Is it the month of March yet? Check. Jam-packed Moscone Convention Center in San Francisco? Check. Watching an updated demonstration for the upcoming fantasy strategy game Elemental: War of Magic with Stardock frontman Brad Wardell? Check. It must be GDC 2010. And it must be time to get a progress report on this ambitious strategy game from the creator of the Galactic Civilizations series. And here's the first update: The first phase of the game's community beta, which takes place entirely using the game's fully zoomed-out "cloth map" view, may be drawing to a close soon. And pending the community's approval, the second phase of beta may be starting soon.
For those of us not lucky enough to be in beta, here's a quick catch-up: Elemental is intended to be Stardock's answer to Microprose's cult classic Master of Magic, a game that challenged you to conquer an ancient fantasy world as the sorcerer leader of a specific nation, spreading your influence through military might or wizardly research. But the studio is definitely making the game its own by introducing numerous key differences. To name just a few: Unlike Master of Magic, which had elves and dwarves, Elemental's base game will have six human factions and six "fallen" factions (though if the industrious fan community happens to use Elemental's powerful toolset to make elf and dwarf factions, Stardock won't object). And while Master of Magic took place in a lush world where each wizard started his career with a castle, holdings, and a basic army, in Elemental, you begin your adventure as a lone immortal wizard on a devastated landscape starting from scratch...no armies, no castle, no nothing.
A standard session of Elemental begins much like any other world-conquering strategy game of this sort (such as Civilization or GalCiv), in that you can choose specific parameters that define the world (the world size, victory conditions, and so on). Once you've generated a new world to conquer, you can move on to creating your sorcerous sovereign using a variety of customization options, including gender, skin tone, different faces, different hairstyles, and different apparel. You can also choose different ability scores (such as strength and intelligence), as well as specific exceptional advantages and mitigating weaknesses. You then create a "card" for your sovereign, reminiscent of a collectible card from Magic: The Gathering, which displays the character's statistics and portrait. You can even choose a dramatic pose for the character and enter a custom flavor text quote at the bottom. (And as it turns out, you'll create custom cards for any army units you end up designing, too.)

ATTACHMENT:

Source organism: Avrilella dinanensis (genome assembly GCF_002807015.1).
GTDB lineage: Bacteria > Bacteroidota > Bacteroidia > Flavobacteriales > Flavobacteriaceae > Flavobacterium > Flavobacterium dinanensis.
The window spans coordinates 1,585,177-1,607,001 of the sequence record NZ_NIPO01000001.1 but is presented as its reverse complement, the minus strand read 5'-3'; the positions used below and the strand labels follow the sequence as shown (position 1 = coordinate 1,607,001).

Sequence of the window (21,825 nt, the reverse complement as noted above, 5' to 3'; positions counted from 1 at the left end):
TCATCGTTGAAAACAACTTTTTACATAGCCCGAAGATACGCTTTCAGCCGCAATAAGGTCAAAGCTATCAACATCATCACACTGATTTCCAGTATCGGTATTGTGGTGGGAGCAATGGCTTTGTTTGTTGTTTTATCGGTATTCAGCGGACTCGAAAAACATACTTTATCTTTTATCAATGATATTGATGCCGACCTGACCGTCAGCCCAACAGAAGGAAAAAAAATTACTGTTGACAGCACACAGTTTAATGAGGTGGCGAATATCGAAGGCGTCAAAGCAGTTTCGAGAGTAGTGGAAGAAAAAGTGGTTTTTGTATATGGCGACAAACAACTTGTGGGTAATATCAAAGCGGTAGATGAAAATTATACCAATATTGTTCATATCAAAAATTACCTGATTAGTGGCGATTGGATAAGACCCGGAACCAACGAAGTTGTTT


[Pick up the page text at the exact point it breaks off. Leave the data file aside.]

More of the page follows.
When you have a sovereign created, you'll then be able to explore the barren, largely uncivilized world. While the key to exploring the world and discovering key resources and the holdings of other nations is to walk across as many tiles as possible, your sovereign can also perform "subtile" movements within a single tile to explore that tile's contents, which will come into play with the game's various quests. But your first order of business will be to expend part of your character's wizardly essence to create your first home city. Home cities can have up to five levels of development and will grow in size depending on each city's current population and available food. Elemental will have a built-in modifier that will multiply the benefits of any improvements you build in your city by your city's level. So, if you've built a library in your town that increases the amount of magical research the burg can provide by a single research point and the town is at level five, the library will actually produce five times as many research points (five total, in this case). And since it turns out that every Elemental map will have a limited amount of food supplies (such as grain patches and fruit orchards that must be discovered by exploration), the limited food and high-level bonuses of developed cities mean that you'll be better served by having fewer, more well-tended cities rather than a whole bunch of low-level villages.